Bird Families

Nine unusual bird nests


JAKANA AFRICAN (Actophilornis africanus)inhabits sub-Saharan Africa. The wing length of the African Jacana is 13-18 cm. The African Jacana is interesting in that it molts quickly, with the loss of the ability to fly. During mating games, African Jacans fly into the air and fly for a long time, chasing each other, as is typical for waders.

Jacana Madagascar - Actophilornis albinucha- found on the marshy shoals of the eastern part of the island of Madagascar (Lac Ravelob). The colors of the Madagascar Jacana are the same as those of the African Jacana: the top is chestnut, the front part of the chest and the cheeks are white, from the eyes through the head at the back there is a black train, the edging of the cheeks and chest is also black. The beak is long, bluish-gray, on the forehead there is a leathery plaque of the same color, passing into the beak.

Craftsman's nest - weaver baya (Ploceus philippinus)

The weaver family got its name from the ability to weave complex nests of different sizes, shapes and materials, depending on the species. Weaver-Baya chooses branches of thorny trees or palms above the water to weave around them from the blades of grass, which are shaped like an oblong pumpkin. These nests are about the size of a soccer ball. Since these are public birds, they do not like to settle alone, therefore, up to 60 pairs of weavers immediately populate a tree, and a colony that occupies several neighboring trees can number up to 200 pairs. The Baja weaver lives in southern Asia and the Indian subcontinent, and its nesting season coincides with the monsoon period. Researchers say that weavers tend to nest their nests on the eastern side of the tree, which provides protection from heavy rains.

Solid style - Calypte anna

This North American hummingbird builds tiny "luxury" nests on tree or bush branches using primarily plant fibers, down feathers and animal hair. The building material is interconnected by a web. The construction is completed with decoration - from the outside, the nest is masked with moss or pieces of lichen. The nest is 3.8 to 5.1 cm in diameter, like a small coffee cup. And two eggs laid in such a nest are like coffee beans.

Anna Kalipta female feeds two chicks

Spartan Approach - White Tern (Gygis alba)

Collect grass, twigs, soil? A lot of hard work. Should you bother building a nest if you can just lay the egg on top of a branch? A minimalist white tern nest consists of ... literally nothing. A knot or twist on a branch is all it takes to hatch a single tern egg. Scientists suggest that this behavior in the species was formed due to parasites living in nests, which are much less if there is no nest as such.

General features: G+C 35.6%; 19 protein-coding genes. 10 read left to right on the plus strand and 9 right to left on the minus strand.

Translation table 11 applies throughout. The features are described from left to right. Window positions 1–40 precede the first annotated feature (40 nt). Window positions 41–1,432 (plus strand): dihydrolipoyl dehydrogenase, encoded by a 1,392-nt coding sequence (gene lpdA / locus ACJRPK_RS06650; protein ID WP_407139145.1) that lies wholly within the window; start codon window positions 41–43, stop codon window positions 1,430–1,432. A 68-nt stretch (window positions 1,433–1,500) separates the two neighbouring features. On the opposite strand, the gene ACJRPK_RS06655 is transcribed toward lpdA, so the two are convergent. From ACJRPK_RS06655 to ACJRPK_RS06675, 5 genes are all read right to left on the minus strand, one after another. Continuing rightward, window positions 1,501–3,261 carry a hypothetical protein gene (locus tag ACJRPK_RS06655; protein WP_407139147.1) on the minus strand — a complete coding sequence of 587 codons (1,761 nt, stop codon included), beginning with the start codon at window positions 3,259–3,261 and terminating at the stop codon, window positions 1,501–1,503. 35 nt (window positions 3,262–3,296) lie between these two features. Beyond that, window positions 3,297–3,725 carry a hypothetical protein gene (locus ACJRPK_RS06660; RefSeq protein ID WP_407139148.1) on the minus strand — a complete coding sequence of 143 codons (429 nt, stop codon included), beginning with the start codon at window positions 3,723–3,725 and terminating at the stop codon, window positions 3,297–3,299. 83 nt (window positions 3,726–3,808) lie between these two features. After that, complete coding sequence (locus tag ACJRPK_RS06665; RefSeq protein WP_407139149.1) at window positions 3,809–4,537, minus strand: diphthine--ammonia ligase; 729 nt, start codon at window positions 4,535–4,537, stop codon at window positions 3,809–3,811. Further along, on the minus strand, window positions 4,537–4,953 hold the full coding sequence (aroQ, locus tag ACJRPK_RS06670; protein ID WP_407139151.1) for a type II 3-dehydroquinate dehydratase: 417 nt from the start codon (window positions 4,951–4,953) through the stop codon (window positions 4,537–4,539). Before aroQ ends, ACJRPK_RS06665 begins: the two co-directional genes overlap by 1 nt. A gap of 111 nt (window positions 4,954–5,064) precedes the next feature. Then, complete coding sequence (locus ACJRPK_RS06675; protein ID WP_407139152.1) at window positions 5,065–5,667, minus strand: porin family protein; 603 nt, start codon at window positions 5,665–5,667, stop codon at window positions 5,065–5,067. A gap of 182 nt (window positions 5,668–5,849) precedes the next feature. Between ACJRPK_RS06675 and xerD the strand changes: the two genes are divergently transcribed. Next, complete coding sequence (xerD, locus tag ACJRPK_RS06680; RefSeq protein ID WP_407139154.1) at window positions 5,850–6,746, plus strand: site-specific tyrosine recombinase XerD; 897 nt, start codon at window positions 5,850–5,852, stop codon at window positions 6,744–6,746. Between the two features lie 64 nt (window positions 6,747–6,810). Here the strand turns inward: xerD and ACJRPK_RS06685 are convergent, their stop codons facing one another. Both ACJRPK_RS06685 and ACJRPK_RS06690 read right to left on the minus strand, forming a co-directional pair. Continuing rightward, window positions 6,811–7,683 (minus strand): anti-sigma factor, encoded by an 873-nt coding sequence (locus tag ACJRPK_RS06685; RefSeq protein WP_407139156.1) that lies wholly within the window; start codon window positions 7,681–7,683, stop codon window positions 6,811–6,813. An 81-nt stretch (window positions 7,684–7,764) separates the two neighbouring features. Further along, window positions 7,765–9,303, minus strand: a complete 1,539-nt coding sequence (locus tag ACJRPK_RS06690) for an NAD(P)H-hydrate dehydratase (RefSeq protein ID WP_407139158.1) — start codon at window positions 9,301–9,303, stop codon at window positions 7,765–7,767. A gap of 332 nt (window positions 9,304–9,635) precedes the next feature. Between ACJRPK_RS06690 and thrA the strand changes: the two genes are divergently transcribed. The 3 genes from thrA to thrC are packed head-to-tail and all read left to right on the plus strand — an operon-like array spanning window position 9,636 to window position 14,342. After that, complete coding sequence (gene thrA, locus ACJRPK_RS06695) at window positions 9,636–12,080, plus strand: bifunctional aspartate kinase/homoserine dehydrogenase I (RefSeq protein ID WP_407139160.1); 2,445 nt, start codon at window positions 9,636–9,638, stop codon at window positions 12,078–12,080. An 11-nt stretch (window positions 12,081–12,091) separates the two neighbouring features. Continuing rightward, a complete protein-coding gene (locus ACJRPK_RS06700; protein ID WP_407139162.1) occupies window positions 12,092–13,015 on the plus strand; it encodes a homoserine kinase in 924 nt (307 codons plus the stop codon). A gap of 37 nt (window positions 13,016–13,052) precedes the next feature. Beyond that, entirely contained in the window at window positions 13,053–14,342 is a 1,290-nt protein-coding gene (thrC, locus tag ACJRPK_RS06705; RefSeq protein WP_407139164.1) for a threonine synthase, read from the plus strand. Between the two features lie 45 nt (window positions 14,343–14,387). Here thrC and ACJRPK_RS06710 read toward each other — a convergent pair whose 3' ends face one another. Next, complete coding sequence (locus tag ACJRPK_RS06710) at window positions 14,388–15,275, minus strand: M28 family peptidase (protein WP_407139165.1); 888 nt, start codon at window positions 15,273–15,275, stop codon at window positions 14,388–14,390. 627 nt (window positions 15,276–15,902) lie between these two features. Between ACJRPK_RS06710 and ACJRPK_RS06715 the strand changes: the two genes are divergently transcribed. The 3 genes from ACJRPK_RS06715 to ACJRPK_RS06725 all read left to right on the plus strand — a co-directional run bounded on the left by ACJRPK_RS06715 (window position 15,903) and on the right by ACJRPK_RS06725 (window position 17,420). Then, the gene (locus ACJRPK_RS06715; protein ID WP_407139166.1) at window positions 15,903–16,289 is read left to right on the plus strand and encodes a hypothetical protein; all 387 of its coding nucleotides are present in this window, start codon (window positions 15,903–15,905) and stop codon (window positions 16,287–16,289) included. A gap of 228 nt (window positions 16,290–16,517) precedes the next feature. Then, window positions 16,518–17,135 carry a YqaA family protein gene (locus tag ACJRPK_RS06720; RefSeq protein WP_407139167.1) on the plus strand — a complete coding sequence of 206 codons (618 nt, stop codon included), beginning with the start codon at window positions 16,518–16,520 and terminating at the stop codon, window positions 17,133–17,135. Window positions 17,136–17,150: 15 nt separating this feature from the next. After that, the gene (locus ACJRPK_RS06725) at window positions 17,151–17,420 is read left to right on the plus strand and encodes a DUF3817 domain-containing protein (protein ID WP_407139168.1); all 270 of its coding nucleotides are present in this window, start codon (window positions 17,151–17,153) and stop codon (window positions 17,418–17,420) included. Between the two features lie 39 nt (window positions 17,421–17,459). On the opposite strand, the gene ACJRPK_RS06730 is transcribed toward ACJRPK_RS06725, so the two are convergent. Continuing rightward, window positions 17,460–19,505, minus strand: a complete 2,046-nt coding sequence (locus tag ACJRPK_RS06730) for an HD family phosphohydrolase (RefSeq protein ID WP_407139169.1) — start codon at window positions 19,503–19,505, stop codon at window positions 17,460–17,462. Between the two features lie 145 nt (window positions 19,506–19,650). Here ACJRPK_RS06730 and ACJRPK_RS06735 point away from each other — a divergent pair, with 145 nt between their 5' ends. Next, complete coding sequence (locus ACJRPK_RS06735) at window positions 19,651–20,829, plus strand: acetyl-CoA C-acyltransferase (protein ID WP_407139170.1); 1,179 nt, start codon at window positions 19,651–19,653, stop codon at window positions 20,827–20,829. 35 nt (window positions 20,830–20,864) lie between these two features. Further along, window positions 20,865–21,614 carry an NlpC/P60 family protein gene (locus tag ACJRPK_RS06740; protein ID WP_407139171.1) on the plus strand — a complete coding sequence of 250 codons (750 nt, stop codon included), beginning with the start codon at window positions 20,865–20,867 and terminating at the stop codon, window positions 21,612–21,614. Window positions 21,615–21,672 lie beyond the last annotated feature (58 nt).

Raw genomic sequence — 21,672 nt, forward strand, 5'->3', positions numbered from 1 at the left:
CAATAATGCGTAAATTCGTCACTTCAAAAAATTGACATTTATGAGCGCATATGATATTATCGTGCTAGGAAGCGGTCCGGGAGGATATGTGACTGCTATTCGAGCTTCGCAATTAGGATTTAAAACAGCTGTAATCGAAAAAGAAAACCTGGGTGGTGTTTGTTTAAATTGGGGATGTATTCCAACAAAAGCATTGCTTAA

White tern egg on a tree branch

Baker or Potter? Red stove maker (Furnarius rufus)

This American bird is so named because of its nesting behavior, because it collects wet soil and droppings, which are deposited layer by layer on a tree branch. Meanwhile, the sun is slowly drying the material. Gradually, the bird builds a characteristic structure, shaped like a dome or an old wood-burning stove.

Construction maniac - hammerhead, or shadow bird (Scopus umbretta)

This African bird builds three to five unusually large nests annually. Construction lasts a couple of months and does not depend on nesting season or not. Nests are up to two meters in diameter and in depth, and such structures weigh up to 50 kilograms. And in such "mansions" birds lay from three to seven eggs.

Hammerhead gathers nest material, Kenya

Processing and Use - Virginia Owl (Bubo virginianus)

Many species of owls value an old, well-preserved nest. The Virginia eagle owl, common on the American continent, adapts the old nests of other animals - hawks, crows and even squirrels. Yes, reusable and recyclable!

Virginia eagle owl with chick. The bird was first noticed in the state of Virginia, hence the name, but it lives in most of the Americas

Sieve - African Jacana (Actophilornis africanus)

This waterfowl, inhabiting the territory of the south of the Sahara, builds several nests per season, but chooses only one for laying, leaving others "in reserve". Its nests are floating piles of damp plant stems, so eggs often lie close to water and eventually completely submerge in it. Fortunately, Jacana eggs are water resistant, and if the egg is in the water, the bird returns it to its leaky structure.

African Jacana eggs

Planner - Californian gila (Melanerpes uropygialis)

Nesting of this North American bird requires some planning as it will take several months to hollow out a cavity in the trunk of a cactus. The case must be started long before the start of the season, so that the cavity has time to dry out before a family of woodpeckers settles in it. The cavity is called a "bunker" - a safe, cool place for eggs in the desert.

Male of Melanerpes uropygialis on the Saguaro (giant carnegia) cactus with a nesting hole. Tucson, Arizona

Mitten - common pika (Certhia familiaris)

The pika spends its entire life in the trees, looking for insects under the bark. The bird is almost invisible, because it practically merges with the bark in color. And it also arranges its nest under a piece of bark, which is only slightly behind the trunk. The gap is filled with moss, blades of grass, lichen and small chips. When chicks appear, it becomes a little cramped in such a crack - usually the pika has 5-6 offspring.

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